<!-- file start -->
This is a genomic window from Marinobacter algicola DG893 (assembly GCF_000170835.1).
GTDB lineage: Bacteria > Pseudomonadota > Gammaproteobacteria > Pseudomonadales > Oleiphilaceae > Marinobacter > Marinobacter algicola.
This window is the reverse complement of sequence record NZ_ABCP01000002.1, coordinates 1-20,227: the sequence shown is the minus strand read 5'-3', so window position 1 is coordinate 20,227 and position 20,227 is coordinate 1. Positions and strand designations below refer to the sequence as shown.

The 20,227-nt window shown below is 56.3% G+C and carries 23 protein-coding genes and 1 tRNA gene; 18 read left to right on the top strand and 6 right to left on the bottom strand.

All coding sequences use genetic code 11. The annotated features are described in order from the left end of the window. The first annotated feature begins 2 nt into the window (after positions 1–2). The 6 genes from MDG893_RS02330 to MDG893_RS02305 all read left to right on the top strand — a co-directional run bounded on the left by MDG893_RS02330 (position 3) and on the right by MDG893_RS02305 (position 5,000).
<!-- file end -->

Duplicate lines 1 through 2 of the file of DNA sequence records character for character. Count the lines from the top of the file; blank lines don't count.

This is a genomic window from Marinobacter algicola DG893 (assembly GCF_000170835.1).
GTDB lineage: Bacteria > Pseudomonadota > Gammaproteobacteria > Pseudomonadales > Oleiphilaceae > Marinobacter > Marinobacter algicola.